CHARLESTON, W.Va. -- A bill unanimously passed by the Senate last week would allow West Virginia University and Marshall University officials to have more control over investments, capital projects and presidential salaries -- stripping the Higher Education Policy Commission of some of its primary role as the watchdog of the state's public colleges.
"We hope and pray the bill is defeated in the House," David Hendrickson, chairman of the Higher Education Policy Commission, said last week. "Now is a time when we really should be coming closer together to try to tackle the problems with education in our state.
"By taking away oversight, it really hampers our ability to globally take a look at higher education as a whole and make sure that money is being allocated in the best way possible," Hendrickson said. "Someone has to look at the big picture and figure out what's best, and that's what we've been doing for years."
The bill (SB444) would increase the amounts that WVU and Marshall can invest with their foundations and exempt the institutions from having to ask for approval from the HEPC regarding issues such as capital projects, facilities and compensation for presidents.
After being passed by the Senate, the bill was sent to the House Education Committee on Thursday.
The HEPC, like many state agencies, has been asked by the governor to cut its budget by 7.5 percent, making the role of the 10-member commission and its 70 employees more important than ever, Hendrickson said.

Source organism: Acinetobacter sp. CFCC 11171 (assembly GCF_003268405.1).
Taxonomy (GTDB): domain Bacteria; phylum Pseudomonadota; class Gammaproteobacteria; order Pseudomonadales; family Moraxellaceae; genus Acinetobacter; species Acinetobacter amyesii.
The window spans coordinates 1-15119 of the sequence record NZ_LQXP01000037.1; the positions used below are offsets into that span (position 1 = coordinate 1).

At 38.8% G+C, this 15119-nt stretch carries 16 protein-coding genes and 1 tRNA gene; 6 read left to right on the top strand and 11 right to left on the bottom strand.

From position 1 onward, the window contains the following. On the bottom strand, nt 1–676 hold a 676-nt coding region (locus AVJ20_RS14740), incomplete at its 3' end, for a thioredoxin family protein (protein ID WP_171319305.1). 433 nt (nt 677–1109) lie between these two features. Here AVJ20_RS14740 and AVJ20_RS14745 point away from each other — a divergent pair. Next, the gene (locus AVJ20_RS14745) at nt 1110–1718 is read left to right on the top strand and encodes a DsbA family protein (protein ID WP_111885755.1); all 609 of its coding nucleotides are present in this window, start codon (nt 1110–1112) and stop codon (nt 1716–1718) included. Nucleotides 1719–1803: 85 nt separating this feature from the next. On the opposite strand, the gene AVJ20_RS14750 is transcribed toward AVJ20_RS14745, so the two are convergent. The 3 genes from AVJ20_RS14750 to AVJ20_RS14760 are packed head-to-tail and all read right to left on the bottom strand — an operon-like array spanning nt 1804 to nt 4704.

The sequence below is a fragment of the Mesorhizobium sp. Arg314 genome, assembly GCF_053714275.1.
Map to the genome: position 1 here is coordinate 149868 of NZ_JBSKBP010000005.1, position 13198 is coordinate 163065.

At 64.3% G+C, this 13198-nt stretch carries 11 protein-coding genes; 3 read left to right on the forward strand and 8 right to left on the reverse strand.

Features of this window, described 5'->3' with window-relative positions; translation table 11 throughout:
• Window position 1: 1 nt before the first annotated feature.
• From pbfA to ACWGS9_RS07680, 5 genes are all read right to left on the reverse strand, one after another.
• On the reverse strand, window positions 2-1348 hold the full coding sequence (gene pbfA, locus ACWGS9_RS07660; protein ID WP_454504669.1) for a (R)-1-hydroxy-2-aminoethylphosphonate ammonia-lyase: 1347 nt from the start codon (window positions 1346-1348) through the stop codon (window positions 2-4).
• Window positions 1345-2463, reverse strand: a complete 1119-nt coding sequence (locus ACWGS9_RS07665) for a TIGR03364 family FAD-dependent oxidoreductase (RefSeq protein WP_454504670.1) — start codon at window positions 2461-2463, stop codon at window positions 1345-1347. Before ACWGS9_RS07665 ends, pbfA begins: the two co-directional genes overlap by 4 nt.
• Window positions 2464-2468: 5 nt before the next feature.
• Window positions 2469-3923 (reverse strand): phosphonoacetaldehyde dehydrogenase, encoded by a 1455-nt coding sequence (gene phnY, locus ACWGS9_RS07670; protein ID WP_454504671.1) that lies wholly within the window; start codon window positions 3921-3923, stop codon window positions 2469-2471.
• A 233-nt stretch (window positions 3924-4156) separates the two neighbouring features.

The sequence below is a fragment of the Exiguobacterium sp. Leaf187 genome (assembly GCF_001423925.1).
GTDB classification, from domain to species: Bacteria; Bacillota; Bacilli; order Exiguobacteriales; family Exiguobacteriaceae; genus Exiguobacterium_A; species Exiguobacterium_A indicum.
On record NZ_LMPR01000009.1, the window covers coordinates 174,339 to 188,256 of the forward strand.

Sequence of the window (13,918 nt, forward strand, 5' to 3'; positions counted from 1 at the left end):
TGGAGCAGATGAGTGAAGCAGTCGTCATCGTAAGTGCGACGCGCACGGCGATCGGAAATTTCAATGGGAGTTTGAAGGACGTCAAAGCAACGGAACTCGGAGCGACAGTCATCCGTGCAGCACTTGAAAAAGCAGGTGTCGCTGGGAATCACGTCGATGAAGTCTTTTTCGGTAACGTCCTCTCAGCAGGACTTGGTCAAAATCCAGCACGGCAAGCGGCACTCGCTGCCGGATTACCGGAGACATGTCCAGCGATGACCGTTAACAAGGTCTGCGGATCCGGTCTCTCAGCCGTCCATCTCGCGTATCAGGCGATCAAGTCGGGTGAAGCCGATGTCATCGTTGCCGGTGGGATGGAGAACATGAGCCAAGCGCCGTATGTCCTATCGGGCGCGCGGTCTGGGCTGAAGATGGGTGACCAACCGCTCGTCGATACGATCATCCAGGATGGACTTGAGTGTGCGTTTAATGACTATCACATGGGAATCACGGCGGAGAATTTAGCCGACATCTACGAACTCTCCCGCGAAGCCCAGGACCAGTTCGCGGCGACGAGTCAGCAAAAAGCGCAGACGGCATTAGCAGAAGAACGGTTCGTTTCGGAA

"The state is in a tight budget cycle right now. We have to manage every dollar we get in higher education to make sure we're getting the biggest bang for our buck," he said. "The timing on this is really poor. It looks like we're building a lot more, and we've got to be very cautious about any new construction projects and whether or not we're putting money into an area that actually needs it."
WVU and Marshall officials did not respond to requests for comment last week.
In the past year, WVU has dedicated nearly $200 million to new campus residential complexes through public/private partnerships.
The HEPC has always focused on "dotting the I's and crossing the T's" when it comes to big university developments -- such as requiring new capital projects to have a 5 percent holdback for deferred maintenance, Hendrickson said.
"While WVU is doing public/private projects, at the end of the day, the state's going to still own those buildings, which means the state of West Virginia is going to be obligated to maintain them," he said. "It's one thing to build a building, it's another to maintain it over 50 years. Without our oversight on these projects, there's no way to guarantee that."